Though Arafat was unavailable, Palestinian officials said the meeting gained little.

"The peace process is on the verge of collapse," Mustafa Natsheh, the mayor of Hebron, told Reuters. "Unless international and Arab public opinion and Israeli peace groups move, the area will not witness any calm and the cycle of violence will return anew."

Palestinian Cabinet member Hanan Ashrawi, interviewed by CNN in Jerusalem, acknowledged the lack of any progress from Arafat's perspective but said his constituents would not blame him. She said he went to Washington with "full popular support" and "put up a good fight."


Clinton convened the leaders in an effort to quell the bloody turmoil triggered last week when, after months without progress on the peace front, Netanyahu's Likud government inflamed Muslims by opening a new entrance to a tunnel in Jerusalem near the Al Aqsa mosque, Islam's third-holiest shrine.

Violent clashes, with Palestinian police at times shooting at Israelis, left 76 people dead, the majority of them Palestinians.

Since Israel elected a conservative government in May, negotiations have not resumed on a series of issues that were part of the 1993 peace agreements signed in Oslo, Norway, which ended four decades of war between the two peoples.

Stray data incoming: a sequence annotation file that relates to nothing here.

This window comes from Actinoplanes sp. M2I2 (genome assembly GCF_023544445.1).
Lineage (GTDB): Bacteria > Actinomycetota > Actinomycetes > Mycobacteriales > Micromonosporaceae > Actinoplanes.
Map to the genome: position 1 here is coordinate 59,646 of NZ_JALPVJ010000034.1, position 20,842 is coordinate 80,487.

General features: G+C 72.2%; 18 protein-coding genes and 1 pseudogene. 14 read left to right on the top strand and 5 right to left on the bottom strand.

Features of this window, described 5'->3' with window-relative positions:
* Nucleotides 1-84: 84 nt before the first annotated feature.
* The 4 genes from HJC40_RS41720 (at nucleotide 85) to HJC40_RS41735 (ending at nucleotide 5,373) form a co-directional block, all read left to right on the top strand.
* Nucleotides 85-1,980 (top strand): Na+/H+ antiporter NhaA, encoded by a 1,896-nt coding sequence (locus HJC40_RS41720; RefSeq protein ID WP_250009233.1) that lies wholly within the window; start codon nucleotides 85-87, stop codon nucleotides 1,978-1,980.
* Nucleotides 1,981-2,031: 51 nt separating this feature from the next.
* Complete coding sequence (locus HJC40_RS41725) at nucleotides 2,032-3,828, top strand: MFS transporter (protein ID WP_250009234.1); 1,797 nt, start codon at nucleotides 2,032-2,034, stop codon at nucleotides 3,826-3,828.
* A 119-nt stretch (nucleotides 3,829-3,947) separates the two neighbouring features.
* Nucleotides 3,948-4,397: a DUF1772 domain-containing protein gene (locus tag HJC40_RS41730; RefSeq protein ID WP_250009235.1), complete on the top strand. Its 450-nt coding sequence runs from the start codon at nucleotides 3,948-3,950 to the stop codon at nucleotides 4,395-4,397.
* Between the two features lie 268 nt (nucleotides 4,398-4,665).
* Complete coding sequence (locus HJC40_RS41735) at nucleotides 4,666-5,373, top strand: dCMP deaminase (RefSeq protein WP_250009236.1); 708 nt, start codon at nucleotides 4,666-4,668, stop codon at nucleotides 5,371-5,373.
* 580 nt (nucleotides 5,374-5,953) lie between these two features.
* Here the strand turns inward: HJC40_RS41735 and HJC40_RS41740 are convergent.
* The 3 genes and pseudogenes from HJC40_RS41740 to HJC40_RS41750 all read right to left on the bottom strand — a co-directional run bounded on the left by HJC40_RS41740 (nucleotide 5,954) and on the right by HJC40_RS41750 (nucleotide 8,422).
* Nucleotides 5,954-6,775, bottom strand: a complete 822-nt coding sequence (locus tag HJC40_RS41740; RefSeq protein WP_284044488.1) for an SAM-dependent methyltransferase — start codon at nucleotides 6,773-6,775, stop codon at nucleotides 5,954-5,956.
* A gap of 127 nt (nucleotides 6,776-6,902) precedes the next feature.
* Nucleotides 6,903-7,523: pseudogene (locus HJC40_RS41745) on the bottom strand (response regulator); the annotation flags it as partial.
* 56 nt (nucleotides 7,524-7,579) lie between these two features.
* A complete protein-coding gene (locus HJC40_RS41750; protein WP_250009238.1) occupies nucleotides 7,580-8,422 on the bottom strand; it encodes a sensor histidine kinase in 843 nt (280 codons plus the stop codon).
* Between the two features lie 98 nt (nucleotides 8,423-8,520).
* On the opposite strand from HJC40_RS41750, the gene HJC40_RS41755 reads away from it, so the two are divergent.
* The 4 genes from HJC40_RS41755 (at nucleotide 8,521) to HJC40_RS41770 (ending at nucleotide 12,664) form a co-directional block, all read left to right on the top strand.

Those issues include the ceding of more of the West Bank to the Palestinian authority, "final status" negotiations on control of Jerusalem, Jewish settlements in the West Bank and Gaza, and the question of a Palestinian state.

The summit fulfilled the minimal White House expectations of restarting the peace talks, and Clinton insisted that had he not invited the leaders here, the region may have plunged into even worse violence.

"Imagine what you would be reading in the press and seeing on the news if they had not come here," he said.


But with five weeks to go before the election, Clinton had limited leverage. With Republican opponent Bob Dole demanding that he not bring pressure on Israel, the president avoided any appearance of trying to strong-arm Netanyahu or Arafat.

Yesterday's joint appearance in the East Room offered a stark contrast to previous dramatic White House ceremonies with Arab and Israeli leaders, starting with the historic handshake between Arafat and then-Israeli Prime Minister Yitzhak Rabin on the South Lawn in 1993.

In place of ringing declarations about an end to generations of hostility, Arafat, Netanyahu and King Hussein of Jordan sat mute and dour as Clinton read a statement on their behalf.

Clinton said the others asked him to do all the talking, including answering questions, fearing that otherwise, a loose remark by one of the leaders could upset the negotiations.

The lack of real progress forced Secretary of State Warren Christopher, at a White House news briefing, to grapple with the uncomfortable question of whether Clinton had squandered the prestige of presidential summits, which are usually choreographed.

"The risk of violence and chaos was sufficiently grave to justify the president's intervention," Christopher said.


Pub Date: 10/03/96